Finally, I am a political animal as Aristotle says we all are. This blog will have absolutely no politics or issues of the day associated with it. I do comment on politics elsewhere, and you may notice my avatar in the comments section of various blogs and news sites. I am also a guest blogger on J's Cafe Nette where I express an occasional opinion. Those that know me know I can be passionate on the issues. Feel free to reply to my opinions at their source sites. Please do not bring up politics here. I want nothing controversial on this blog. I want no one to feel alienated or aggrieved. It will be a failing on my part if this blog does not live up to the first line of the Prayer of St. Francis of Assisi, "Lord make me an instrument of your peace."

 
With that I wish you peace.


UPDATED, 2 February 2013:
I'm going to change the recurring Blues Tuesday blog to just Music Tuesday. Limiting a music entry to just blues doesn't do justice to my wide musical interests.

19 comments:

  1. Good day to you my brother in Christ and of all the Saints. I am an artist and come across your blog whilst collecting quotes to put on my website, theartispgkimble.com so I hope you dont mind me copying some by St Catherine. I also am inspired by the desert fathers and even holy men from different parts of the world. Being an artist I try to keep my spiritual sharings to a `fish on friday,` blog, but my love for God and in God is so great this is often not possible.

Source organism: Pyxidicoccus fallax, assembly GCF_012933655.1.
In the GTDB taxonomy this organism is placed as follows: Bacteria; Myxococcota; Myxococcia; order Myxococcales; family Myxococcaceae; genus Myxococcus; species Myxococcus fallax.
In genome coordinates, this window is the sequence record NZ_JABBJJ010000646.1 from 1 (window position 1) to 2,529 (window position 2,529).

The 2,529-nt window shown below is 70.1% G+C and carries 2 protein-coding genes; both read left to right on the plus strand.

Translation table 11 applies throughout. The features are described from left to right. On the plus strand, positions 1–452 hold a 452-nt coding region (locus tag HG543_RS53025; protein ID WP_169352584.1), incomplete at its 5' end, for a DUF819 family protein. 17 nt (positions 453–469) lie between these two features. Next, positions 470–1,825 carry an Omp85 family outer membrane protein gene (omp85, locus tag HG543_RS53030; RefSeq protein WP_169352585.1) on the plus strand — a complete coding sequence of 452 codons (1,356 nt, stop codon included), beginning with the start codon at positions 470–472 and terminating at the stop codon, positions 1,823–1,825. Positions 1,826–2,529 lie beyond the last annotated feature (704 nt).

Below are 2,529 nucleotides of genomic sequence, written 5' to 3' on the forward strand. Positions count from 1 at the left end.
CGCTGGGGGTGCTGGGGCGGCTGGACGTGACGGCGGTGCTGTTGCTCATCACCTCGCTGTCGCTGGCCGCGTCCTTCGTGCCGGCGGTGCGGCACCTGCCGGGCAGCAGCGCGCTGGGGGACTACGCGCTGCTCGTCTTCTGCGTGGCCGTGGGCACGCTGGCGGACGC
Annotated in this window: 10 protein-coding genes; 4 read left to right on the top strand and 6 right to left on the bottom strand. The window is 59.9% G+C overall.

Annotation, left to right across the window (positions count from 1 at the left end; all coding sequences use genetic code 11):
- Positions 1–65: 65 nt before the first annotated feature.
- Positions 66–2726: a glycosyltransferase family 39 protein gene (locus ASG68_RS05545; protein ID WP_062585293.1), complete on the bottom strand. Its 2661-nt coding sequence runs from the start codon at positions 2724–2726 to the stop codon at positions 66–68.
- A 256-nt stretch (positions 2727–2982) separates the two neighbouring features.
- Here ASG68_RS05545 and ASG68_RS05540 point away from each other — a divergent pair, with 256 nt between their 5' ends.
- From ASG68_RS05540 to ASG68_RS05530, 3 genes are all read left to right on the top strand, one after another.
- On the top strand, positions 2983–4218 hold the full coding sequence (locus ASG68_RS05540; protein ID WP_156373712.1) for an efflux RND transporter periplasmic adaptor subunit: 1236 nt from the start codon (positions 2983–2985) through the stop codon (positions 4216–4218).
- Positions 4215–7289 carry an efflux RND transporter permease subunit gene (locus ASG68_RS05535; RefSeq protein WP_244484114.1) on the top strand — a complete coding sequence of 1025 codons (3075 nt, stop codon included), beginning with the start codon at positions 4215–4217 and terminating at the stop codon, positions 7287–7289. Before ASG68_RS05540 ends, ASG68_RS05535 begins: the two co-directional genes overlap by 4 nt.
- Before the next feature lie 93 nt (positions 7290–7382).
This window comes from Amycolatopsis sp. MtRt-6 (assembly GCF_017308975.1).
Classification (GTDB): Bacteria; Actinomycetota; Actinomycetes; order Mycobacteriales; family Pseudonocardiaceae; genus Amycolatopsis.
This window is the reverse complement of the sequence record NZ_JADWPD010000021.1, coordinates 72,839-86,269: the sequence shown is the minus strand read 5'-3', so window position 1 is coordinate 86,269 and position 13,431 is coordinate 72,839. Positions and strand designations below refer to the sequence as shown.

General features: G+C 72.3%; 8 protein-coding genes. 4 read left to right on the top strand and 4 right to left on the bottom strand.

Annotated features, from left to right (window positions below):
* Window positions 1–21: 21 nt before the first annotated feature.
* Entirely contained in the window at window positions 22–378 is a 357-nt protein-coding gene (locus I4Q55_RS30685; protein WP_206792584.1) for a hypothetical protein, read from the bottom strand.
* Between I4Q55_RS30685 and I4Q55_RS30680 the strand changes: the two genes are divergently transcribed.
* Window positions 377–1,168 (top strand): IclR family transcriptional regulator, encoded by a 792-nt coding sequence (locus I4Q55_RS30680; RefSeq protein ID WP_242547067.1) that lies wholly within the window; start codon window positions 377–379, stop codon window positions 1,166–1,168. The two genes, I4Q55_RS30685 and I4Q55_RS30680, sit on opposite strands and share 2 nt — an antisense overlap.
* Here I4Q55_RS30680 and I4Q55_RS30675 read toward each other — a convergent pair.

Anyway I am talking too much about myself and want to bo and read, your blog, Divine Mercy Flood My Soul. May God bless you and keep you and your family always in His care. Your bro Peter.

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  2. No problem Peter. Thanks for stopping by.

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  3. This blog is intriguing, completely unique right from the title and header. I absolutely love the black and white scribbler. It is late, a daughter's wedding tomrrow but I will delve into your posts on Sunday. Thank-you for the introduction

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    1. Thank you Melanie. Please stop by when you can and God bless everyone involved with the wedding. I'm surprised you're even on the internet the night before. :)

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  4. Wow! Love your blog! I just came across your place from a comment you left on Assoc Of Women Bloggers. I will be back...God Bless.